An informal briefing was held on the Tobacco Products Control Amendment Bill. The Chair emphasised the importance of following proper procedure when processing a Bill. The formal briefing would be held the following week when questions could be answered.
The Department of Health tabled its budget and strategic plan for 2009/09. It was noted that the budget had been reformulated as a result of the restructuring of the Department, and now had to take into account the addition of two extra programmes. A new Programme had been added to deal with international relations. The National Health Systems priorities were fully outlined and explained. The correlation of each to the budget structure was explained. There had been attempts to improve monitoring. Some highlights of the last year were outlined, including the fact that
Department of Health (DOH) Strategic Plan and Budget 2008/09: Briefing
Mr Thami Mseleku, Director General, Department of Health, said that there had been confusion with regard to the tabling of the Strategic Plan. The confusion had resulted from the Department’s interpretation of provisions of the Public Finance Management Act (PFMA), which dealt with when the tabling should occur. This Strategic Plan represented a five-year trajectory, which was in line with Government’s mandate.
For the financial year 2008/09, the budget had been reformulated due to restructuring taking place within the Department. The restructuring entailed the expansion of the pool of senior managers. Currently the Department consisted of three branches; Strategic Health Programmes, Health Service Delivery and Human Resources in Health. In an effort to expand the capacity of the Department it was moving toward the establishment of six branches, which would influence the structure of the budget. Mr Mseleku referred to Slide 13 of the presentation document, which outlined the six budget programmes.
With regard to Programme (vi), which dealt with International Relations, Mr Mseleku explained that this area had become important because of the level of investment taking place in
The Department was currently filling the Deputy Director General posts for these six programmes.
Mr Mseleku then outlined the National Health System Priorities for 2008/09, as:
(i)Strengthening Management and Communication- to ensure that managers actually managed their staff.
(ii)Implementation of Programmes to combat Communicable and Non Communicable Diseases, especially AIDS, tuberculosis, malaria and also diabetes and hypertension.
(iii)Public Health facility improvement through development and implementation of the Health Facilities Improvement Plan. This focus area had emanated from discussions held at different platforms on the provision of essential services to the poor. The Department was looking at 28 hospitals and clinics to determine the current state of the institution and how to turn each around.
(iv)Implementation of an Integrated National Health Information System, with focus on the Occupation Specific Dispensation (OSD). PERSAL, the existing public service human resource system, had a number of limitations, including its inaccurate records of nurses, and failure to record staff qualifications and work experience. A Patient Information system was also already being implemented.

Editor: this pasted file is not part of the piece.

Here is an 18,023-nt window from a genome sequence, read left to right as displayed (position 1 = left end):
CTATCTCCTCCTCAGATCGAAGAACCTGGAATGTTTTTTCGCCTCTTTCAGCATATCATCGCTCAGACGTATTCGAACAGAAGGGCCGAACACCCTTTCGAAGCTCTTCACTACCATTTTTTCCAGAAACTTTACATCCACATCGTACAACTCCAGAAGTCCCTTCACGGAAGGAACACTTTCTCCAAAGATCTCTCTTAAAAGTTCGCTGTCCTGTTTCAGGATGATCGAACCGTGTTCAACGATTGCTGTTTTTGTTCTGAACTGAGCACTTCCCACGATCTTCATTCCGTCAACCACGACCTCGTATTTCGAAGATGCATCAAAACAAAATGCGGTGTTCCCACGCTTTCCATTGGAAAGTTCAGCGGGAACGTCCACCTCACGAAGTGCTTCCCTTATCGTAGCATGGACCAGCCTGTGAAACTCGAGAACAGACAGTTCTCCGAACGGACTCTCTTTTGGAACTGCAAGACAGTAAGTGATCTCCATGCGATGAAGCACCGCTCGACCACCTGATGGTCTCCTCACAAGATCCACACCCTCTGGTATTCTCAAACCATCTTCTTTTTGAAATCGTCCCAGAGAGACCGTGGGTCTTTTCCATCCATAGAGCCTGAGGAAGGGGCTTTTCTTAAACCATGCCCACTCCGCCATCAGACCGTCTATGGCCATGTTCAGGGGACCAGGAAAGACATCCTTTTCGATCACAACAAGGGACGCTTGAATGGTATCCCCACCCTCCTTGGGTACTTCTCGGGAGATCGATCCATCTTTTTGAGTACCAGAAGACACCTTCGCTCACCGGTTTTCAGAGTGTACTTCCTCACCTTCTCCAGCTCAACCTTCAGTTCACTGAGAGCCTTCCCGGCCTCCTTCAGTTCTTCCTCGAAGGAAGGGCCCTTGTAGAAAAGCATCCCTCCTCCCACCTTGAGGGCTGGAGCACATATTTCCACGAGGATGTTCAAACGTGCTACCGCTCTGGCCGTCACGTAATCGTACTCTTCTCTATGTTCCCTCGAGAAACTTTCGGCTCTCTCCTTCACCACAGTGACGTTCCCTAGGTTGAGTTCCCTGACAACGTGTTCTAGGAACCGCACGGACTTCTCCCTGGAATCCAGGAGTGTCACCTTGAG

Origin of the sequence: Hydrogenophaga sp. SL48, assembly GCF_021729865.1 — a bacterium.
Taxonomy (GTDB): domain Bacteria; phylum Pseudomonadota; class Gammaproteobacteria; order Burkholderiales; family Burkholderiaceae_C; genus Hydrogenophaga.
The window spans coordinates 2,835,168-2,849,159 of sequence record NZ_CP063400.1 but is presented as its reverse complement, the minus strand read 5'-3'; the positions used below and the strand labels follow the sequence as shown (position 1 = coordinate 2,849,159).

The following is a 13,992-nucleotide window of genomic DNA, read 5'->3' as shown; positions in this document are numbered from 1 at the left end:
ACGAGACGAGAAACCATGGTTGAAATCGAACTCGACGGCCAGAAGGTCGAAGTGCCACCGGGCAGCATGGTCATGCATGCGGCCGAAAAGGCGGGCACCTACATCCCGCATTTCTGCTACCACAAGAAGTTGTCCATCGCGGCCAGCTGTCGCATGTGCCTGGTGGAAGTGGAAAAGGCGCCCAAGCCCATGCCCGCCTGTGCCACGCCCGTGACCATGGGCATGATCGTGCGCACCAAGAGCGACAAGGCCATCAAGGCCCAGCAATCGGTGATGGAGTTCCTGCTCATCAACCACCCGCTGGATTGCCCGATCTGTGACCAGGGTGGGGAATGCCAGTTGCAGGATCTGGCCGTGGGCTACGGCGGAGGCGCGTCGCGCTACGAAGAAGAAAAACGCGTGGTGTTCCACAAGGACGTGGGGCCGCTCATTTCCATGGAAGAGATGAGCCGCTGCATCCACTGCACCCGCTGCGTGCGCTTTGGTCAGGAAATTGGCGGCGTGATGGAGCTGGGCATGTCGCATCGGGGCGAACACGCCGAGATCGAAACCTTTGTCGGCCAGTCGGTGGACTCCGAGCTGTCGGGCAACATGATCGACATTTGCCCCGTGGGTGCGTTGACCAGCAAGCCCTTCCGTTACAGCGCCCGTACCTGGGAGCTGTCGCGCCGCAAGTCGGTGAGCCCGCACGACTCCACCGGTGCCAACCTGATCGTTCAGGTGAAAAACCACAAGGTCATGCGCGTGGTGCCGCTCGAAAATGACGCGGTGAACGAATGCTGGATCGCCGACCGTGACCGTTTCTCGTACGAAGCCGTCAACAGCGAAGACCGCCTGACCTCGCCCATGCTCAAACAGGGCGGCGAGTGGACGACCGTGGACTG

(v)Health Financing, including the design of the National Health Insurance System and reducing the rate of tariff increases in the private health care sector. Mr Mseleku said that the Department would provide the Committee with an informal copy of the amendment to the Medical Schemes legislation prior to tabling it.
(vi)Further reduction in the prices of Pharmaceutical Products. The Department was looking at international benchmarks in this regard.
(vii)Strengthening the provision of Human Resources for Health. This included the Department looking at the supply chain and the role of nursing colleges
(viii)Strengthening International Health Relations, where the important focus area was post conflict reconstruction. The aim was to provide leadership in international health relationships.
Some of the above-mentioned priorities related to the apex priorities mentioned by the President. Each priority did feed into the budget structure.
Mr Mseleku dealt with the budget programmes and indicated the key areas for each of the programmes (see presentation for details of each programme).
Mr Mseleku noted that there had been discussions regarding the challenges facing service delivery in the provinces. In an attempt to improve monitoring the Office of Standards was introduced. The Department had started discussions with the Portfolio Committee on the implementation of the turn-around strategy for improving Audit Outcomes. It aimed to achieve unqualified audit certificates throughout the cycle.
Mr Mseleku then dealt with some highlights. He noted that
Mr Gerrit Muller, Chief Financial Officer, Department of Health, then tabled a brief presentation on the budget for the forthcoming years. He noted in particular that the conditional grant funding would increase, and set out the figures for each grant across the Medium Term Expenditure Framework (MTEF) cycle. He reiterated that as a result of the new organogram there would be six programmes. He then set out and explained, over the last five years, the budget and expenditure across the programmes (see attached presentation, slides 28 onwards).
Ms M Matsemela (ANC) asked if the Department predicted unavoidable expenditure arising in Programmes 1, 2 and 3. She also asked how this could be avoided.
Mr Mseleku said that unforeseeable expenditure could not be predicted. He referred to the outbreak of Extensively Drug Resistant (XDR) tuberculosis that had found the hospitals without sufficient capacity to deal with the extent of the infection. This was impossible to foresee. If it had been possible to foresee such events, the Department would have provided for them in the budget.